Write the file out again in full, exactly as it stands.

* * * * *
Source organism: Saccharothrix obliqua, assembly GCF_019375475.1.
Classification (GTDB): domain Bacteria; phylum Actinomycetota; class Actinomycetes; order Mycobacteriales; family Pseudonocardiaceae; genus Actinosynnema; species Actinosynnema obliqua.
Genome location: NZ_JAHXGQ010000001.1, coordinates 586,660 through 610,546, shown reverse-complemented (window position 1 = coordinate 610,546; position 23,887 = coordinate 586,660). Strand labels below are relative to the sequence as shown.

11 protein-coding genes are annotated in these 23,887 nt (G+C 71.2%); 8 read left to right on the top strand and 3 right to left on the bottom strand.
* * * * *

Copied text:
Source organism: Saccharothrix obliqua, assembly GCF_019375475.1.
Classification (GTDB): domain Bacteria; phylum Actinomycetota; class Actinomycetes; order Mycobacteriales; family Pseudonocardiaceae; genus Actinosynnema; species Actinosynnema obliqua.
Genome location: NZ_JAHXGQ010000001.1, coordinates 586,660 through 610,546, shown reverse-complemented (window position 1 = coordinate 610,546; position 23,887 = coordinate 586,660). Strand labels below are relative to the sequence as shown.

11 protein-coding genes are annotated in these 23,887 nt (G+C 71.2%); 8 read left to right on the top strand and 3 right to left on the bottom strand.